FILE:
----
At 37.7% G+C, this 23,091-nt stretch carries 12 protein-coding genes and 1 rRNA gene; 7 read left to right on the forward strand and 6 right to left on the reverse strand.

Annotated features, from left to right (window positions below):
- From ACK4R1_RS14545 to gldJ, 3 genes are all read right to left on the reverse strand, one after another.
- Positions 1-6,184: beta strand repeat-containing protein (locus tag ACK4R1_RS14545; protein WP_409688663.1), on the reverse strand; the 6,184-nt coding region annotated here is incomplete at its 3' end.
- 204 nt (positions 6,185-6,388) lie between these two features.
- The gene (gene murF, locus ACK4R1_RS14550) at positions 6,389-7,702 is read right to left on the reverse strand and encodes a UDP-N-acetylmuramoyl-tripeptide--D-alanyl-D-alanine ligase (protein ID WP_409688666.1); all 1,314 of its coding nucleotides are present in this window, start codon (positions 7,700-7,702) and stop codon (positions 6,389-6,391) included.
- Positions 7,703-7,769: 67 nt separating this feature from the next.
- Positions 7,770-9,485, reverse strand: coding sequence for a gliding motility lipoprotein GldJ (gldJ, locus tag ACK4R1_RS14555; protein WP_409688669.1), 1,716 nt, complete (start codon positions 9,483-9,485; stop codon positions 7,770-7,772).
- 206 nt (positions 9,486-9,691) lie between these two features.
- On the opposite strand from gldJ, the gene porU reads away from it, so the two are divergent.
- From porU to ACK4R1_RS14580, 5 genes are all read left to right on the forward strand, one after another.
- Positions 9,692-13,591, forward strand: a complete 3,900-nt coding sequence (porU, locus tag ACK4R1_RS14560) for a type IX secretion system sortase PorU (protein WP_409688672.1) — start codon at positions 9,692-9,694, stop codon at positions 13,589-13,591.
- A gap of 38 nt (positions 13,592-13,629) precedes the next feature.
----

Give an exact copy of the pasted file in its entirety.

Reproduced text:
At 37.7% G+C, this 23,091-nt stretch carries 12 protein-coding genes and 1 rRNA gene; 7 read left to right on the forward strand and 6 right to left on the reverse strand.

Annotated features, from left to right (window positions below):
- From ACK4R1_RS14545 to gldJ, 3 genes are all read right to left on the reverse strand, one after another.
- Positions 1-6,184: beta strand repeat-containing protein (locus tag ACK4R1_RS14545; protein WP_409688663.1), on the reverse strand; the 6,184-nt coding region annotated here is incomplete at its 3' end.
- 204 nt (positions 6,185-6,388) lie between these two features.
- The gene (gene murF, locus ACK4R1_RS14550) at positions 6,389-7,702 is read right to left on the reverse strand and encodes a UDP-N-acetylmuramoyl-tripeptide--D-alanyl-D-alanine ligase (protein ID WP_409688666.1); all 1,314 of its coding nucleotides are present in this window, start codon (positions 7,700-7,702) and stop codon (positions 6,389-6,391) included.
- Positions 7,703-7,769: 67 nt separating this feature from the next.
- Positions 7,770-9,485, reverse strand: coding sequence for a gliding motility lipoprotein GldJ (gldJ, locus tag ACK4R1_RS14555; protein WP_409688669.1), 1,716 nt, complete (start codon positions 9,483-9,485; stop codon positions 7,770-7,772).
- 206 nt (positions 9,486-9,691) lie between these two features.
- On the opposite strand from gldJ, the gene porU reads away from it, so the two are divergent.
- From porU to ACK4R1_RS14580, 5 genes are all read left to right on the forward strand, one after another.
- Positions 9,692-13,591, forward strand: a complete 3,900-nt coding sequence (porU, locus tag ACK4R1_RS14560) for a type IX secretion system sortase PorU (protein WP_409688672.1) — start codon at positions 9,692-9,694, stop codon at positions 13,589-13,591.
- A gap of 38 nt (positions 13,592-13,629) precedes the next feature.